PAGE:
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Labor Lawyers Successfully Handle Unusual RC Petition


Client Very Pleased with Good Outcome

Attorney Michael Abcarian from the Dallas office of Fisher Phillips and Martin Thompson of the firm’s Memphis office successfully handled an unusual Representation Case (RC) Petition that was filed on November 24, 2017 by the International Union of Painters and Allied Trades (IUPAT), Houston, Texas. This case concerned an employee unit in Corpus Christi, Texas, where the client maintains a facility, and with whom Martin has worked for many years. The union’s attorney first sought to compel an Armour-Globe self-determination election, which allows a new group of employees to vote on the question of whether it wishes to join an established bargaining unit of the same union but at a different location. Here, the new group of employees was 200 miles away from the established unit in Houston. Because of this distance and for other reasons (including union hall provisions in the existing Collective Bargaining Agreement (CBA) that would not work in Corpus Christi), our attorneys argued that an Armour-Globe self-determination election was inappropriate. In the face of these circumstances, the union soon withdrew the Armour-Globe portion of its election demand.

Next, the union sought a bargaining unit description for the Corpus Christi employees that would impose the union’s Houston CBA on the new employee group (if the union were to be voted-in). Fisher Phillips attorneys objected to such a procedure as a matter of law because an existing CBA cannot be imposed on an Armour-Globe unit. After doing so, that request was abandoned by the union. Soon after, however, the union asked that the National Labor Relations Board (NLRB) determine employee voter eligibility by applying what is known as the “Daniel/Steiny” formula. Again, we objected on behalf of our client, because that method of determining voter eligibility is only appropriate for NLRB elections involving construction company employees, who may work some weeks/months and not others over an extended eligibility period. Notwithstanding that the union had represented in its RC Petition that our client was in the “construction” industry (so as to support a “Daniel/Steiny” voter eligibility request), following our objection, the union abandoned this request.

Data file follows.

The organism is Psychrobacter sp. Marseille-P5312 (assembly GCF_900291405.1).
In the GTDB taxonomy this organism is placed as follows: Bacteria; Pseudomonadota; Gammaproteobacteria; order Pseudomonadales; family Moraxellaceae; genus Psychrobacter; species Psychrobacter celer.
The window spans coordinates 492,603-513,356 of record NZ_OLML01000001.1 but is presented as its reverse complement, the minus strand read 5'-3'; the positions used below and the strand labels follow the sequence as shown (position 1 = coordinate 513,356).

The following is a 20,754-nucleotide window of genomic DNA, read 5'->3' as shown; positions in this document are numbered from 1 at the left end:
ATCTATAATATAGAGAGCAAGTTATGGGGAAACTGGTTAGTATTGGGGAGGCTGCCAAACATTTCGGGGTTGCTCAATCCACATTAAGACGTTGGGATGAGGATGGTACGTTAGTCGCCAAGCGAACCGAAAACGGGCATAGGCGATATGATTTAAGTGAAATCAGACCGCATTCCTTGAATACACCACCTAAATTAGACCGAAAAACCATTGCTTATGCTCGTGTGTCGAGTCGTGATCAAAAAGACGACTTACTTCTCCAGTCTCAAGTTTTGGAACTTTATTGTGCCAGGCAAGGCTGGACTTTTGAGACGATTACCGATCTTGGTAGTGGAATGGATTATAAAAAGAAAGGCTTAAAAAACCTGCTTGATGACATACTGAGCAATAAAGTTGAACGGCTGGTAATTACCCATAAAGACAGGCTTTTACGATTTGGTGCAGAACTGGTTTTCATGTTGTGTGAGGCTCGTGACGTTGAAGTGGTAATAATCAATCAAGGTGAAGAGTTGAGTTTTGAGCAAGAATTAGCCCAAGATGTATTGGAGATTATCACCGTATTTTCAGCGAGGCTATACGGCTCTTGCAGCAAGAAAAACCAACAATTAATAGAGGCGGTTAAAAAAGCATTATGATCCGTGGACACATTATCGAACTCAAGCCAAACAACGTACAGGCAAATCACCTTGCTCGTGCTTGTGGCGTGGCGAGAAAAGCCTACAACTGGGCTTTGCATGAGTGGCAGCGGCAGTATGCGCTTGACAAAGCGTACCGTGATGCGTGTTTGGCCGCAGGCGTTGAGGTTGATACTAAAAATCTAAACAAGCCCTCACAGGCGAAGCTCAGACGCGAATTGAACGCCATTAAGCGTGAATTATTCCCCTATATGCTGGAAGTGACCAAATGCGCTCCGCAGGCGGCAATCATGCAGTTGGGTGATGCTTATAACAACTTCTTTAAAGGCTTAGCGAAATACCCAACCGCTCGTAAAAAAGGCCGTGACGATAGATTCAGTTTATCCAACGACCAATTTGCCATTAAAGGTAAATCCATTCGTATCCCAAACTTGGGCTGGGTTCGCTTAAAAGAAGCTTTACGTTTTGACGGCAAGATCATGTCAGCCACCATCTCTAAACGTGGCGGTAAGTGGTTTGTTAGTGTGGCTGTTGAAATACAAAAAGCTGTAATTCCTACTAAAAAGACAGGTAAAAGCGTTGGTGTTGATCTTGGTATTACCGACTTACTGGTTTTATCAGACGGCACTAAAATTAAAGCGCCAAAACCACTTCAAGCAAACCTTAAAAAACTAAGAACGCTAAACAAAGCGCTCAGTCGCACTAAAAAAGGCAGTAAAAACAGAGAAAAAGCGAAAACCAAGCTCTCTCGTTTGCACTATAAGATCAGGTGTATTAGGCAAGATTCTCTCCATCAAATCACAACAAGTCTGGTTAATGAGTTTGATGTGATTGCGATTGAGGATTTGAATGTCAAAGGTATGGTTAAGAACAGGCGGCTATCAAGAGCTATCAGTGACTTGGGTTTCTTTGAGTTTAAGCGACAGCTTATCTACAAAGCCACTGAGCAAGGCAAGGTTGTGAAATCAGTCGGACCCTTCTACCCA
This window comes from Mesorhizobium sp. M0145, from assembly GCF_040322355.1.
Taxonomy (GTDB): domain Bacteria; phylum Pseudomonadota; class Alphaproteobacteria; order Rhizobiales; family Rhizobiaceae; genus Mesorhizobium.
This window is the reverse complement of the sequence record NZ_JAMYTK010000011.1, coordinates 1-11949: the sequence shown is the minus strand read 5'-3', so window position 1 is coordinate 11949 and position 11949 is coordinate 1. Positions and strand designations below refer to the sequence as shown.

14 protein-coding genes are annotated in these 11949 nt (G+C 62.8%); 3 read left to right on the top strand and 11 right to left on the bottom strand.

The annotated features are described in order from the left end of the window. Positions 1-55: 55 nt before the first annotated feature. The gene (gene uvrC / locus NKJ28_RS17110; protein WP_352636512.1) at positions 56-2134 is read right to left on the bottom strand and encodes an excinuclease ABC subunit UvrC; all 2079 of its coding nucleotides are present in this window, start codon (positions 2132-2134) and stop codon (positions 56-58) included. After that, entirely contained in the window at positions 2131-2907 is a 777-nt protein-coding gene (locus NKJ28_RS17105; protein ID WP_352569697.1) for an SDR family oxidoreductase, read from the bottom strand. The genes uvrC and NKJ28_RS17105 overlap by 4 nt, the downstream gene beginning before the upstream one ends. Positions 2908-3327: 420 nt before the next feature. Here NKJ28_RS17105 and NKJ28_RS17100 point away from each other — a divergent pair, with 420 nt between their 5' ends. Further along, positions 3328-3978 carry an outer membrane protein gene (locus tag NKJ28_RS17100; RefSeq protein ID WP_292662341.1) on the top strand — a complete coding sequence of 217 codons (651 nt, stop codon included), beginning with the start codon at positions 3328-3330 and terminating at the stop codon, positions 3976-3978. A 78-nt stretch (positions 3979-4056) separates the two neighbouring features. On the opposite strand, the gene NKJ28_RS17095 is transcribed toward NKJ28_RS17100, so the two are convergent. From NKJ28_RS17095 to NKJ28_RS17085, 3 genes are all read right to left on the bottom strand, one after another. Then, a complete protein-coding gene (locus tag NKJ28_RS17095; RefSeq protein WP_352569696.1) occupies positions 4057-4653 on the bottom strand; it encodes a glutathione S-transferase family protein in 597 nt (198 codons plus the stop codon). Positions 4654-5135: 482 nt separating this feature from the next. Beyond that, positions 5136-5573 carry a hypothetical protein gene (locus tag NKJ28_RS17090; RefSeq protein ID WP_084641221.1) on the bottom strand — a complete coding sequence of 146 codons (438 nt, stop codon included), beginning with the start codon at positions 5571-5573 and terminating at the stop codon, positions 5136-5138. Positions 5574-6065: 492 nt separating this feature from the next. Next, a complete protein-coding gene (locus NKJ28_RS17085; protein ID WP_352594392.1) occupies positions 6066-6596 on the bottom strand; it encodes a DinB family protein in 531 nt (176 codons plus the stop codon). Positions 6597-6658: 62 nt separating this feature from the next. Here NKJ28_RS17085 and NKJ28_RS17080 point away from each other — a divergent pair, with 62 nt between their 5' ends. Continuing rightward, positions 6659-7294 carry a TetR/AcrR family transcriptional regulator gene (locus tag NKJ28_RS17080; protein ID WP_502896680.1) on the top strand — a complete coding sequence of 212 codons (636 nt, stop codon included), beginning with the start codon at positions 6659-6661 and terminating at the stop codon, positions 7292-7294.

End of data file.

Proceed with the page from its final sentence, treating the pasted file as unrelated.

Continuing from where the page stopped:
In addition to the above, the union also sought to have the election conducted away from our client’s premises at some unknown “neutral” location. Again, following our objection, that tactic failed. The union then tried to get the NLRB to permit the parties to sign a Stipulated Election Agreement (SEA) that left “open” for later determination the date, time and location of the election vote. Again, we objected and the union’s strategy again failed.

No matter the “end runs” sought by the union, the Fisher Phillips team had the answers, securing all arrangements for the SEA on terms that were both lawful and acceptable to our client. This included Michael’s authoring an appropriate description of the proposed voting unit’s inclusions and exclusions.

With the SEA signed, Michael worked closely with the client’s personnel to organize a campaign, issue several publications to employee voters, and hold some educational group meetings. Then just one week left before the election was to be conducted, Michael was notified by the NLRB that the IUPAT had decided to withdraw its RC Petition. The NLRB accordingly canceled the impending election.


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